L YSANDER was a Spartan, and inherited, as all the children of that nation did, a passion for glory and a keen sense of praise or blame. He was poor, and cared little for money, but, strange to say, he enriched Sparta and made her people love wealth. When Alcibiades increased the power of the Athenians at sea, the Lacedæmonians resolved to continue the Peloponnesian war, which had been going on for a long time, and selected Lysander to take charge of their navy.
He went to Ephesus, and finding the people friendly but in danger of being corrupted by the Persians, many of whom were living there, he made that city his headquarters and proceeded to build ships of war. This improved trade by land and water, and from that moment Ephesus began to grow, and in course of time became a great and powerful city.
On hearing that Cyrus, the king of Persia's son, had arrived at Sardis, Lysander went to see him, and they became such good friends that at a banquet which the prince gave in honor of his guest he asked him to oblige him by requesting a favor. "As you are so kind," answered Lysander, "I will ask you to increase the seamen's pay from three to four pence." Cyrus was so pleased with this generous request that he gave Lysander ten thousand pieces of gold. With this money the wages of his men were increased, and many from the enemy's ships deserted to the side where they would get better pay. Still Lysander did not dare to risk a battle with the Athenians; but when Alcibiades left Samos, Antiochus, commander in his absence, sailed with only two ships to the harbor of Ephesus, and shouted out insulting remarks to the Lacedæmonians to show his contempt of them.
Then Lysander ordered a few ships under sail and gave them chase, but when Antiochus was strengthened by more Athenians, he called out extra vessels, and the battle became general. Lysander gained the victory, and took fifteen ships, whereupon the people of Athens were so angry with Alcibiades that they took the command from him. This was not an important battle, except as it affected the future of Alcibiades.
Lysander made himself so popular at Ephesus that great regret was felt when he left, and Callicratidas, who succeeded him, although an honorable, generous, high-spirited Greek, was unsuccessful in whatever he attempted. This was not just, for Lysander was by no means an honest, straightforward man; his policy was that it was excusable to resort to any degree of deceit in order to gain one's point. He would laugh at those who thought otherwise, and say, "Where the lion's skin will not reach, you must patch it up with the fox's."
Cyrus did not forget his friendship for Lysander, but sent for him to Sardis, where he presented him with large sums of money. Nor was this all: when he went to visit his father in Media, he ordered that Lysander should receive the tribute of the towns and govern in his stead until he returned, begging him not to fight the Athenians during his absence, because he meant to bring back a powerful fleet from Phœnicia and Cilicia for that purpose. Lysander promised, and Cyrus departed on his journey.
But it was impossible for the Spartan commander to keep still with a fleet at his command and his Athenian enemy still powerful. So he cruised about, reduced several islands, pillaged some important towns, and then, sailing to the Hellespont, captured the city of Lampsacus. This was a great loss to the enemy, who proceeded at once to give battle to Lysander. He refused to accept their challenge, however, because he feared that his fleet was not powerful enough to destroy theirs, and so he kept them at bay for two or three days, until, having made up their minds that they had nothing to fear from a cowardly commander, they ceased their watchfulness. It was for just such an opportunity that the Lacedæmonians waited; so on the fifth day, when many of the Athenians were enjoying themselves on land, others were asleep, and the rest preparing their dinner, Lysander rushed on to an attack, and took them so completely by surprise that three thousand of their number were captured and their whole fleet was seized. Thus within one hour, and with little bloodshed, Lysander put an end to a conflict that had lasted twenty-seven years, and caused the death of more generals than all the wars of Greece combined.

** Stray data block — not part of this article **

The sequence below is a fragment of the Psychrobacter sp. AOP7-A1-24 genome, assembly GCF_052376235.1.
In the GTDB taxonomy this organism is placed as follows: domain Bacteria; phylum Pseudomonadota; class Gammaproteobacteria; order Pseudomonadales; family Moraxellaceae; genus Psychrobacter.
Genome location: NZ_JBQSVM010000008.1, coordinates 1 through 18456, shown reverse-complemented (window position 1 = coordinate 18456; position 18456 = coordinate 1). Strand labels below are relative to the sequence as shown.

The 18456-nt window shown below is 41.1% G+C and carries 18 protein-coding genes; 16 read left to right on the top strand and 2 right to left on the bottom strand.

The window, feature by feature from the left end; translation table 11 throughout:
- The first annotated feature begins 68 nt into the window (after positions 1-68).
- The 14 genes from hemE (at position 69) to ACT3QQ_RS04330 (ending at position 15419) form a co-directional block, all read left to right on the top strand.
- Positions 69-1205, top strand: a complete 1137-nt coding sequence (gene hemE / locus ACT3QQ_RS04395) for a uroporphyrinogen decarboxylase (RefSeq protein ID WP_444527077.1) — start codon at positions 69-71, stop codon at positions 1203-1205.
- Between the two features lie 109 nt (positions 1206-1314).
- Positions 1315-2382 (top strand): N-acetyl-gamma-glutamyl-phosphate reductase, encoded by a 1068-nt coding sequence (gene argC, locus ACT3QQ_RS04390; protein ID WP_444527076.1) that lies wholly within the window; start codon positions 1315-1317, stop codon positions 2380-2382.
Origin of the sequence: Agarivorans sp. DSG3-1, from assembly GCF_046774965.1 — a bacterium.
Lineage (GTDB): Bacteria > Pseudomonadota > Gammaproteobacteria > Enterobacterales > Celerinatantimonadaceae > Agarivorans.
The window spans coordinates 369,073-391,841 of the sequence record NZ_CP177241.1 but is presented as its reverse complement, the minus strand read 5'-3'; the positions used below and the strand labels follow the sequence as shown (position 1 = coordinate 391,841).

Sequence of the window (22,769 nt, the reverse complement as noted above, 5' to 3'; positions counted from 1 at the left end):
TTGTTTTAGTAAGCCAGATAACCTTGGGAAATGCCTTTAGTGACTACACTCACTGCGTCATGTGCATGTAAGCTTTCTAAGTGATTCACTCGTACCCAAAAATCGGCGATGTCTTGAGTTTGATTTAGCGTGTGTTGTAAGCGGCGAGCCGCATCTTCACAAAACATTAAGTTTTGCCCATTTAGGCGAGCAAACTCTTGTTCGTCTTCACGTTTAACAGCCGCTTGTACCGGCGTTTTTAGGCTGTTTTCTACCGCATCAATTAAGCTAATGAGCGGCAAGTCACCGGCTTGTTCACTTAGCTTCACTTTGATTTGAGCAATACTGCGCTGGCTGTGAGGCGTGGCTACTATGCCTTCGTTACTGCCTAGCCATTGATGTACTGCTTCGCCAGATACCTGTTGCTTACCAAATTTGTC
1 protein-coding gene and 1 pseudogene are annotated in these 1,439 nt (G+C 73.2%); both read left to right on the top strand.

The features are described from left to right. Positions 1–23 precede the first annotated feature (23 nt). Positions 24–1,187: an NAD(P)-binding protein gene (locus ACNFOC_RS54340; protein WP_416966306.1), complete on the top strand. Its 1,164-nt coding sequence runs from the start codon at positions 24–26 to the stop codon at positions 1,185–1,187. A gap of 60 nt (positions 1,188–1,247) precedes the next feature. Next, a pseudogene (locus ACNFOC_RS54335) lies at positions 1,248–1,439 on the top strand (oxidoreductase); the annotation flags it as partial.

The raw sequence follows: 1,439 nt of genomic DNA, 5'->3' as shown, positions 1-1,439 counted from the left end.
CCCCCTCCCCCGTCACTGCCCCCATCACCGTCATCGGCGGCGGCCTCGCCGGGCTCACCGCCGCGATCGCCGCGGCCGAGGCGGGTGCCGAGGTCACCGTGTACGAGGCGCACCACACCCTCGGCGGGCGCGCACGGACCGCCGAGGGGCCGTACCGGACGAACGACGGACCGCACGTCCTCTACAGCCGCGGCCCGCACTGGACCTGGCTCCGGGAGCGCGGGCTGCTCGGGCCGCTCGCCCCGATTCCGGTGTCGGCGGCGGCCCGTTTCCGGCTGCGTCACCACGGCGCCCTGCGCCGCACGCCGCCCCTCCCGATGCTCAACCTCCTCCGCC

The three thousand prisoners were condemned to die, and Lysander asked Philocles, one of their generals, what punishment he thought he, who had given his countrymen bad advice, deserved. "Do not start a question where there is no judge to decide it," answered the brave general; "but now that you are a conqueror, proceed as you would have been proceeded with had you been conquered." He then bathed, dressed himself in a rich robe, and led his countrymen to execution, he being the first to suffer.
Lysander next sailed among the various seaport cities, and ordered all the Athenians to go to Athens. His object was so to overcrowd the city as to produce a famine, and save the trouble of a long siege. In each place he left a Lacedæmonian governor, thus increasing his control of Greece, for it was his own friends whom he appointed, and they had power of life and death. The famine that Lysander had worked for really did visit the Athenians, so that when he entered their harbor, called the Piræus, they were obliged to surrender. He then wrote to the Ephors, or magistrates of Sparta, "Athens is taken." Thereupon they issued this decree: "The Athenians must destroy the Piræus and pull down the long walls; they must give up all the cities they possess, and live within the bounds of Attica. On these conditions they shall have peace, provided they pay what is reasonable and recall their exiles. As to their ships, we will give orders as to the number they may be allowed to keep."
Lysander took all the Athenian ships except twelve, and finding that at the end of the time he had granted they had not destroyed their walls and harbor, he did it himself. Then he changed their form of government, placed thirty tyrants over the city and in the harbor, and garrisoned the citadel under the command of a Spartan.
Now, since Lysander's power was so absolute, of course he had a great deal of wealth, and all the gold and silver that he had taken or had been presented with he sent to Sparta. This was a source of uneasiness to the wisest of the citizens, who said some hard things about Lysander for introducing an evil that would be sure to increase crime. A council was therefore called, who decreed "that no coin of gold or silver should be introduced into Sparta, but that only their old money should be used." Their money, being of iron, had little value, because it was so bulky and heavy that a whole cart-load was not a large sum. Lysander's friends would not have his gold and silver sent away, but proposed by way of compromise that it should be considered public treasure, and that to use it for private purposes should be accounted a crime. This was not wise, for it only made gold and silver coin appear more valuable, and encouraged a desire to possess it.